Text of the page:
/ 6 September 2013

Cato Crest: Land hunger of ‘Marikana’ proportions

Activist Nkululeko Gwala was shot 12 times and left to die in the middle of a road on June 25.

He had been walking home at night after watching a Confederations Cup game at the Mgazi Tavern in Cato Crest, a densely populated shack settlement about 7km from Durban.

Members of Abahlali base­Mjondolo, a shack dwellers' movement formed in 2005 to fight for housing rights and land rights, said that two people approached him from behind and shot him.

Gwala's girlfriend, Thembi Mazubane, was among the first to arrive at the scene.

She told the Daily News that her boyfriend had been shot in the head and chest.

"I cried seeing him in that position. He was face down. It seemed as if his head had been filled up with nails," Mazubane told the paper.

Gwala's death came almost three months after the death of another housing activist, Thembinkosi Qumelo, who was gunned down in similar fashion. Both were housing rights activists and vocal ­critics against corruption in their municipality.

Gwala was a former member of the ANC. His membership from the party was terminated by the eThekwini structures in 2010. He later joined Abahlali baseMjondolo.

The day before his death, Gwala had led a rally against what Abahlali said was corruption in the municipality. He had also led several marches against the Cato Crest mayor in March and June.

The police investigating officer, Eric Maphara, said: "We have no leads. We have arrested no one and we are still investigating. People do not want to co-operate.

"We get information that 'so and so may know information' and when we get to that person he does not help us because he (or she) is fearful."

Gwala's killing came just hours after eThekwini mayor James Nxumalo and health MEC Sibongiseni Dhlomo – who is also chairperson of ANC in the city – met community members at the Cato Crest community hall to discuss the rising tensions that had led to two local councillors' offices being torched.

Gwala was among the leaders of a land invasion in ward one, Cato Crest, earlier this year, dubbed "Marikana".

"The movement has been christened 'Marikana' by some of our detractors within the ruling party because they say we are rebellious," explains Sicelo Ngdidi, an Abahlali activist.

For most of August, residents of Cato Crest occupied an unused piece of land belonging to a school and the council, according to local councillor Mzimuni Ngiba.

On September 3, about 80 municipal police and land invasion unit officers arrived at the ward, escorted by Ngiba.

The shacks were demolished despite an interdict issued by the KwaZulu-Natal High Court.

When approached for comment, Ngiba said: "I do not want to talk about this matter because police are still investigating and I am part of those accused. But I know that my conscience is clear."

Abahlali member Lindiwe Mazibuko has been living in Cato Crest for 14 years.

Her shack is made of corrugated iron and is filled with cupboards and clothes.

Since Gwala's death, she says, she fears for her life.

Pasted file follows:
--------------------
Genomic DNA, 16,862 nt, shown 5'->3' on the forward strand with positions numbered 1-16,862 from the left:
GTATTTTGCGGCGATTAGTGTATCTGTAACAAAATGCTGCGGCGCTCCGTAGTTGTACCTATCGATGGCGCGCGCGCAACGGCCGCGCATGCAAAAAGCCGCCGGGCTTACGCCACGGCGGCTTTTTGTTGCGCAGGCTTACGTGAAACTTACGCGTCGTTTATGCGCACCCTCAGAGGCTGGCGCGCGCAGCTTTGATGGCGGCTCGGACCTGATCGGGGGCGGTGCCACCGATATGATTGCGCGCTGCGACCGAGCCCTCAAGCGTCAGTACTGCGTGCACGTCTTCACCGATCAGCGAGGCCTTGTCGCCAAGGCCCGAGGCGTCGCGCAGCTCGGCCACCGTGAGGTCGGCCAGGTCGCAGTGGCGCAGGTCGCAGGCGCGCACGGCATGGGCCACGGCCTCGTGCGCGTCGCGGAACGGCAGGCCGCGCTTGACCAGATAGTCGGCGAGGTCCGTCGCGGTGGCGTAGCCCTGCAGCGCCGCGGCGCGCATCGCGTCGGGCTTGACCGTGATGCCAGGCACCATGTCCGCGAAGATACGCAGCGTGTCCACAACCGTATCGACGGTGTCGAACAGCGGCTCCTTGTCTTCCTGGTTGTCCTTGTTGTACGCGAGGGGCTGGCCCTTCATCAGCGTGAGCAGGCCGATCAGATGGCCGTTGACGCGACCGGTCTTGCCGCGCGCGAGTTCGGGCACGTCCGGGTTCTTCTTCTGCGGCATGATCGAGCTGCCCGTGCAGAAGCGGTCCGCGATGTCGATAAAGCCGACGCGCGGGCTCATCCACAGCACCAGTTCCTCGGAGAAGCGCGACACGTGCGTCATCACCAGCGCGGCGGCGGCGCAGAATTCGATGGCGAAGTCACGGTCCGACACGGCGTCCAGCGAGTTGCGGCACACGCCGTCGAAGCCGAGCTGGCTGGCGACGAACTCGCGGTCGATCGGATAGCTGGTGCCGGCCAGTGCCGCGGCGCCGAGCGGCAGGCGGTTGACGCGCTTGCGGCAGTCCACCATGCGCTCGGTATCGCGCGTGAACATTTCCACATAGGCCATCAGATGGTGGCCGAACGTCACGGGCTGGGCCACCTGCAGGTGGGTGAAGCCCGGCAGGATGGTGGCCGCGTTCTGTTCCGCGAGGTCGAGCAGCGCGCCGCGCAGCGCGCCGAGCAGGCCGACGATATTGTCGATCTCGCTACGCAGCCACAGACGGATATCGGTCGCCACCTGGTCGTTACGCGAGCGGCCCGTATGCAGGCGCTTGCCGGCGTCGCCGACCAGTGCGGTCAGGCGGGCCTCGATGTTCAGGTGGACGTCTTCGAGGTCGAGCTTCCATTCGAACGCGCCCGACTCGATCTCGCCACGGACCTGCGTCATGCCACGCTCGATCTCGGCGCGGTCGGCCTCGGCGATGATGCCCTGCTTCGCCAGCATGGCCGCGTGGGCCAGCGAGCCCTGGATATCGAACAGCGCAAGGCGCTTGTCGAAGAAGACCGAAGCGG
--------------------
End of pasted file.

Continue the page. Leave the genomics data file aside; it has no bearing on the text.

Mazibuko says she has received anonymous death threats by phone and has reported them to the police.

She says she is suspected of burning down the community hall four weeks ago – and fears she is now being targeted.

"Make no mistake. These people are gangsters. They can kill me," said Mazibuko.

Several other Abahlali members have gone into hiding as they fear that the burning of the hall has made the politically charged community targets for politically motivated killings.

Police have not made any arrests for the burning of the councillor's offices or the community hall.

There are a number of reasons why housing delivery is so acutely contested in Cato Crest, says Richard Pithouse, a scholar and lecturer in the politics and international relations department at Rhodes University.

"One is that it is invariably imposed from above without any sort of meaningful negotiation. This means that development that might look good on a spreadsheet can be experienced as catastrophic by its 'beneficiaries'.

"In one of the more bizarre cases, people in eTafuleni, many of whom have large homes, some with as many as seven rooms, along with grazing land, have discovered that the municipality considers their homes to be shacks and wants them to move into a transit camp – a government built and controlled shack settlement," says Pithouse, who has written extensively about the rise of the shack dwellers' movement and the political assassinations in Durban.

The recent turmoil in Cato Crest has opened new debates in the social movement.

Bandile Mdlalose, secretary of Abahlali, says the organisation is debating whether to continue its strategy of boycotting the elections.

"We have opened up this debate because we can't rely on our past strategies," says Mdlalose. "Some are saying by not voting we are actually voting but the problem is which party do you vote for because in one area the enemy is the ANC, in another area we are fighting the Democratic Alliance and another the Inkatha Freedom Party. That is the conundrum we are facing."

However, for Mazibuko and her slew of militants, next year's poll will pass without their vote.

"We are not voting next year.

We won't vote for corruption and political killings," says Mazibuko.

Abahlali is planning another mass protest in Durban on September16 to demand "land, housing and dignity".

Manqoba Nxumalo is the Mail & Guardian's Eugene Saldanha Fellow for social justice reporting in 2013